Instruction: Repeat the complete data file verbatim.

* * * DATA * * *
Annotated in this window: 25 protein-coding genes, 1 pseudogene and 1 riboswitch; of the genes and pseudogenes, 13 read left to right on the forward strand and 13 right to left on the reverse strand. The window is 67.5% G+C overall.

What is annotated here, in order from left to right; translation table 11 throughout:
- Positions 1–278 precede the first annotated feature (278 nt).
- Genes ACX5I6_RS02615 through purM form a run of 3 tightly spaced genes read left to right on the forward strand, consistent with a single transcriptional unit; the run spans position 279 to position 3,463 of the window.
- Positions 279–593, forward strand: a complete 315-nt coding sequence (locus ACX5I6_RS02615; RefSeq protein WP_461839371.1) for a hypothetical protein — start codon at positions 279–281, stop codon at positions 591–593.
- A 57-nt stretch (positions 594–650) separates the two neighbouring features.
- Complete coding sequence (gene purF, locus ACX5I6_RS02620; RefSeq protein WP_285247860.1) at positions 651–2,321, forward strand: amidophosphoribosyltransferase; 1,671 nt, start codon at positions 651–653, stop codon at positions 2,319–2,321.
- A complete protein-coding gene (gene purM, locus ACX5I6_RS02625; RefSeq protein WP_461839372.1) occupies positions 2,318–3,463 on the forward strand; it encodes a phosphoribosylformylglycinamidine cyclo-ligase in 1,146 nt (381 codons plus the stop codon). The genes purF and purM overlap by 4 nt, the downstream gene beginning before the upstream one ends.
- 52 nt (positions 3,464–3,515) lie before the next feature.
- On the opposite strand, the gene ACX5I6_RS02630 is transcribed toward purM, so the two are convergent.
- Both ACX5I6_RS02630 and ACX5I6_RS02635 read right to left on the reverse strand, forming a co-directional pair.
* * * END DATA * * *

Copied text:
Annotated in this window: 25 protein-coding genes, 1 pseudogene and 1 riboswitch; of the genes and pseudogenes, 13 read left to right on the forward strand and 13 right to left on the reverse strand. The window is 67.5% G+C overall.

What is annotated here, in order from left to right; translation table 11 throughout:
- Positions 1–278 precede the first annotated feature (278 nt).
- Genes ACX5I6_RS02615 through purM form a run of 3 tightly spaced genes read left to right on the forward strand, consistent with a single transcriptional unit; the run spans position 279 to position 3,463 of the window.
- Positions 279–593, forward strand: a complete 315-nt coding sequence (locus ACX5I6_RS02615; RefSeq protein WP_461839371.1) for a hypothetical protein — start codon at positions 279–281, stop codon at positions 591–593.
- A 57-nt stretch (positions 594–650) separates the two neighbouring features.
- Complete coding sequence (gene purF, locus ACX5I6_RS02620; RefSeq protein WP_285247860.1) at positions 651–2,321, forward strand: amidophosphoribosyltransferase; 1,671 nt, start codon at positions 651–653, stop codon at positions 2,319–2,321.
- A complete protein-coding gene (gene purM, locus ACX5I6_RS02625; RefSeq protein WP_461839372.1) occupies positions 2,318–3,463 on the forward strand; it encodes a phosphoribosylformylglycinamidine cyclo-ligase in 1,146 nt (381 codons plus the stop codon). The genes purF and purM overlap by 4 nt, the downstream gene beginning before the upstream one ends.
- 52 nt (positions 3,464–3,515) lie before the next feature.
- On the opposite strand, the gene ACX5I6_RS02630 is transcribed toward purM, so the two are convergent.
- Both ACX5I6_RS02630 and ACX5I6_RS02635 read right to left on the reverse strand, forming a co-directional pair.